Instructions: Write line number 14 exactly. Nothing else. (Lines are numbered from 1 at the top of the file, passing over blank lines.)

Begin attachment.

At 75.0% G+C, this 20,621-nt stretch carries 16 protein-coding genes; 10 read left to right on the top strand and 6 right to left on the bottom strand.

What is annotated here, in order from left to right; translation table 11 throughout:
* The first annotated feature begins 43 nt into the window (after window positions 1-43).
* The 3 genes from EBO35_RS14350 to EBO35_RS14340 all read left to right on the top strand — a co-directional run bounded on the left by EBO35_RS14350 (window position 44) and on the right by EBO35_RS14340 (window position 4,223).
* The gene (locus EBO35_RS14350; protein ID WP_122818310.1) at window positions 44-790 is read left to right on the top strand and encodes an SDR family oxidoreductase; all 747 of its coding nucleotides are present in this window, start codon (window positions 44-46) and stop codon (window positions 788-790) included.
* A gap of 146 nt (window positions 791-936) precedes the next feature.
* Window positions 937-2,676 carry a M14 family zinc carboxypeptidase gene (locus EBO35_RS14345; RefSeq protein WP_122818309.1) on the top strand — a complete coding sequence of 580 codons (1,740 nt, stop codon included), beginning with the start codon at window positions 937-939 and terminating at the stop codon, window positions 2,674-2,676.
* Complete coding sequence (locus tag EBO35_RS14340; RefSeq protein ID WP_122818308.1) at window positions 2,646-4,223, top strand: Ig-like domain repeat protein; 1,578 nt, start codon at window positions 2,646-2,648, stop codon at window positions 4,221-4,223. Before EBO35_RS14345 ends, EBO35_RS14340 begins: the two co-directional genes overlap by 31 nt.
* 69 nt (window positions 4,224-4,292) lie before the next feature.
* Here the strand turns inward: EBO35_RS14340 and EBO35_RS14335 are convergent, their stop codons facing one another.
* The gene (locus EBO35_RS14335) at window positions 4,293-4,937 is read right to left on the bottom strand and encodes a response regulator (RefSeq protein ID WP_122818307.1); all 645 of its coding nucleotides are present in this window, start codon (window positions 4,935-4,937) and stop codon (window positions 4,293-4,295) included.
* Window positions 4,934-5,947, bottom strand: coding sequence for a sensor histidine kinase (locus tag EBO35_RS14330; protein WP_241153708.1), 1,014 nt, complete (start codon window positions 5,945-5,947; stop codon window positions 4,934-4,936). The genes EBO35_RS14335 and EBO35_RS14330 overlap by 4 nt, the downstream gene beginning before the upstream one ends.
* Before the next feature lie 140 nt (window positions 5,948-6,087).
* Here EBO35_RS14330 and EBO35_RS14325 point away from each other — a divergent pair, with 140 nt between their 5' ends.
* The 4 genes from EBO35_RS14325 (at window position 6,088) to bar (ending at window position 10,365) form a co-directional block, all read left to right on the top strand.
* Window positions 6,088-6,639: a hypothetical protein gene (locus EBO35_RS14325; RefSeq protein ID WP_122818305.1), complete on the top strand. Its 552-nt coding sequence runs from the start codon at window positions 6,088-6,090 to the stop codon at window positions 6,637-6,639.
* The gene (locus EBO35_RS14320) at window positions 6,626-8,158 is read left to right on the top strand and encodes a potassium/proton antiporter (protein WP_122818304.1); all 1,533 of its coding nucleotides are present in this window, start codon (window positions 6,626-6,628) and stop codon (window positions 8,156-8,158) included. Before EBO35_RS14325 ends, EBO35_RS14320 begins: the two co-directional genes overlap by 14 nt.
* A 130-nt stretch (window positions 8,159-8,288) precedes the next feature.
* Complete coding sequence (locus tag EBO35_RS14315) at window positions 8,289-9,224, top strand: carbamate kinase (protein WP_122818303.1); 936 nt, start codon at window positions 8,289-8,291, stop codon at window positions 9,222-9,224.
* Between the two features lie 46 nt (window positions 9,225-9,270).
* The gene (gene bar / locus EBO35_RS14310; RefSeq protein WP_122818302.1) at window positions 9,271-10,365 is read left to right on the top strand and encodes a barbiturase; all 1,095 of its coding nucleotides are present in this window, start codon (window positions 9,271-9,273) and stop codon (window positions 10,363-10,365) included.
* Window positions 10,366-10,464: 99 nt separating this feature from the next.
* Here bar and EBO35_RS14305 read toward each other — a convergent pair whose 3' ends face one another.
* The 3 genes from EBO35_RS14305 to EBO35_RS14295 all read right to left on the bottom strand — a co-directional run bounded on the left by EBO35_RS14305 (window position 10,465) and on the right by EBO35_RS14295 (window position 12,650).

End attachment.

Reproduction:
* Here EBO35_RS14330 and EBO35_RS14325 point away from each other — a divergent pair, with 140 nt between their 5' ends.